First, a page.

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The other day I saw the trailer for the new Ghostbusters movie. Or rather, I saw the reaction to it by the great and powerful Maddox; he held up his middle finger to the whole thing. This should surprise no one, but that made it better.
Ever since it was announced that the new remake (why?) of Ghostbusters was being made (why?), and that it was an all-female cast (why?), there’s been a lot of discussion about the fact that the gender change was kind of a silly stunt move and the movie would suck as a result. Well now I’ve seen the trailer, and I can honestly say it will suck, but not for that reason.
First, let’s discuss the elephant in the room: Hollywood stopped making good, fun B movies, for the most part, right around the early ’90s. You can see the change; it’s striking. A lot of it is because audiences these days aren’t willing to suspend disbelief about things that would probably run up a lot of lawsuits; in our much more litigious society, all those things wouldn’t work. There’ve been exceptions, but not many. And movies are now written almost exclusively by committee; screen plays get passed around and so many hands touch them that they end up a complete mess, because you can’t write anything that way. So we already knew they were incapable of rebooting Ghostbusters on that basis alone.
Another reason that this will suck was obvious from the trailer, but it’s not the one I’m getting at. I’m not the first to bring this up, but the original movie was character-driven, and the new one is gag-driven. That’s clear from what they chose to show us. That matters because the characters made the story; their reactions in character were a lot of what made it funny. But that cast could handle such a thing. For the new cast, that isn’t true—with the sole exception of Kristen Wiig.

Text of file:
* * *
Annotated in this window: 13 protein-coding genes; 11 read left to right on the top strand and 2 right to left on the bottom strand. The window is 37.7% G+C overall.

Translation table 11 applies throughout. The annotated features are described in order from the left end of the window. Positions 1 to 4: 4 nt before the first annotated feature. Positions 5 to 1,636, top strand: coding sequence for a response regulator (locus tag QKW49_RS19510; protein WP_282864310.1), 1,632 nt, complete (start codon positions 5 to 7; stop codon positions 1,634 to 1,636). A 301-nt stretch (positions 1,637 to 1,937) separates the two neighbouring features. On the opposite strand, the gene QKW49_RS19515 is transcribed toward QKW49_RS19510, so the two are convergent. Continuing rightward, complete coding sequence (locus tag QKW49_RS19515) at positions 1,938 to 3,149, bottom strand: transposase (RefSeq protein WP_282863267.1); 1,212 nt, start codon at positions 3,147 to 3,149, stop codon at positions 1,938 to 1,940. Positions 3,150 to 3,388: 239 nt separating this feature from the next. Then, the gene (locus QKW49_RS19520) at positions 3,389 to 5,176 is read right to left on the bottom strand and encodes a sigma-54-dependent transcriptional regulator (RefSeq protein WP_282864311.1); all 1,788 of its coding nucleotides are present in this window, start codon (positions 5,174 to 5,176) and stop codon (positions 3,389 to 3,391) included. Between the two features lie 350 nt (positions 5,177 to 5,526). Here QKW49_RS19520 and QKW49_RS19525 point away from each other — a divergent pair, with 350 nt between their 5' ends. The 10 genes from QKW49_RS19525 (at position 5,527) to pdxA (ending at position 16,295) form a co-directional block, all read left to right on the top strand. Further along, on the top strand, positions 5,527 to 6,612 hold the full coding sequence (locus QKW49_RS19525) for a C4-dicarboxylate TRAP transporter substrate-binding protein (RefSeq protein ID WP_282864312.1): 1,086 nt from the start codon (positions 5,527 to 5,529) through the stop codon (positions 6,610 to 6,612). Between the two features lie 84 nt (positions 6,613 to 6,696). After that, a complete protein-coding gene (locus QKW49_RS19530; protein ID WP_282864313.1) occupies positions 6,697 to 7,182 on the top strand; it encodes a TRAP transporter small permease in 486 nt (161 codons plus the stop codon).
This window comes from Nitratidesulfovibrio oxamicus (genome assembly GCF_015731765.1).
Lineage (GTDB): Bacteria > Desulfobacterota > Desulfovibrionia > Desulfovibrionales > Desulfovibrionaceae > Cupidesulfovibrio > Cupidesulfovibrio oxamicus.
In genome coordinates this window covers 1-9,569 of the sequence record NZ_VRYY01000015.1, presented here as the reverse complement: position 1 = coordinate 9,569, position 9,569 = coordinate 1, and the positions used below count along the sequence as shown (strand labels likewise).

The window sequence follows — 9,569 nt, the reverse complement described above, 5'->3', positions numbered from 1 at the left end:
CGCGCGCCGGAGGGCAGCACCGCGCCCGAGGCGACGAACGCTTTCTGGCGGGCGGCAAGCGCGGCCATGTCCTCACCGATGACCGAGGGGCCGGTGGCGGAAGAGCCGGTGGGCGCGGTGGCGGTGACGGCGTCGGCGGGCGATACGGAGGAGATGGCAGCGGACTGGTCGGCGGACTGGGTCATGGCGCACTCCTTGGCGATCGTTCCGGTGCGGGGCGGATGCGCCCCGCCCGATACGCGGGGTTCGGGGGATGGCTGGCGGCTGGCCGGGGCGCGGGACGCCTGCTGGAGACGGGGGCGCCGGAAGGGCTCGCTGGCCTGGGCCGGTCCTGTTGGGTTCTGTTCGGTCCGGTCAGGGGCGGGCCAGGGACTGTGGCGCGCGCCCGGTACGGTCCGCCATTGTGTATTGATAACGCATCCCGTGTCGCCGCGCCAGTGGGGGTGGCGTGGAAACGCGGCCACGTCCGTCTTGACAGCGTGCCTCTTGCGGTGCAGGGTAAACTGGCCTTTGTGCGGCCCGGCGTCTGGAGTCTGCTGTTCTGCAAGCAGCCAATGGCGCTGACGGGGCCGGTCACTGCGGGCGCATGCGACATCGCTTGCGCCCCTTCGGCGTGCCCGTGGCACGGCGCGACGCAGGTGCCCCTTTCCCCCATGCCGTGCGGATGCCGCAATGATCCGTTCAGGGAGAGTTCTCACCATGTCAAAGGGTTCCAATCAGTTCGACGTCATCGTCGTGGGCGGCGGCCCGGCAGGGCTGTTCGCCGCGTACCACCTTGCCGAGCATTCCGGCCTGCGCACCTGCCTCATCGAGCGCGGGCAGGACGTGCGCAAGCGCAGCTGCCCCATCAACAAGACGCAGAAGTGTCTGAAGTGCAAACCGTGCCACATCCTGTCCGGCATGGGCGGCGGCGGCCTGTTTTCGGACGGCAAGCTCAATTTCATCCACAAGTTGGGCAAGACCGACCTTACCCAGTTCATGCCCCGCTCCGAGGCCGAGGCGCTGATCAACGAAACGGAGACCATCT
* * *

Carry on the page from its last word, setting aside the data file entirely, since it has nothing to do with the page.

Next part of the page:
So now for the real reason this movie will suck: the cast. It’s not that they’re bad, mostly, but that they’re mostly wrong for the types of roles. Even taking them as brand new characters and not trying to do a one-for-one comparison to the originals, they don’t have chemistry as a quartet.
Kristen Wiig is the only bright spot in this cast. She’s played serious roles. She can do depth. I’m convinced she belongs here. Unfortunately, she’s alone.
Kate McKinnon doesn’t fit. I really love her as a comic; I think she’s brilliant on SNL, especially when she does impressions. But it’s clear they’re trying to make her fill Bill Murray’s shoes, and that won’t work. Murray was always brilliantly low-key, even in his wackier roles, so it was easy to take him for an everyman thrust into a weird situation. McKinnon is playing it straight goofy, but without subtlety. Not her fault; it’s obviously what the writers wanted, and it’s a better fit for her sensibility, but she’s playing her part like it’s a 90-minute sketch.
Then there’s Melissa McCarthy. I’ve seen her do decent work, but her movie roles have tended toward loud Chris Farley types of characters. I loathed Chris Farley; I know that a lot of people will disagree with me on that, but hear me out. Farley had one and only one stock character: angry loud guy. That kind of character is funny in tiny doses, used judiciously, but it was almost all he ever did. (I did hear Tommy Boy was worth seeing, though.) And that’s been my problem with McCarthy’s cinematic work. Tammy may be the extreme of that, but she’s never been far from that extreme. She’s funny, and she has talent that she’s mostly been wasting on crap roles, but she’s wrong for Ghostbusters.
And this leaves Leslie Jones. Her time on SNL has been an unfettered wreck, because she has one and only one stock character: angry loud woman. It’s awful. And here she’s being used as a drop-in replacement for Ernie Hudson, who played a straight-man type superbly. Leslie Jones does not have that in her wheelhouse. Hudson played possibly the classiest character on the original team; Jones is clearly going for the opposite, because angry loud woman is her only character.
Go on and watch the trailer again. I dare you not to cringe now when you see Jones scream, “The power of pain compels you!” The studio thought it would be funny; and maybe to millennials who’ve only distantly heard of the original and don’t have taste, it is. But to the rest of us, it highlights everything they did wrong with the casting. The chemistry between these four is all wrong, even if taken out of the context of Ghostbusters entirely.
It’s not that they’re all women. It’s that at least three of them are the wrong women.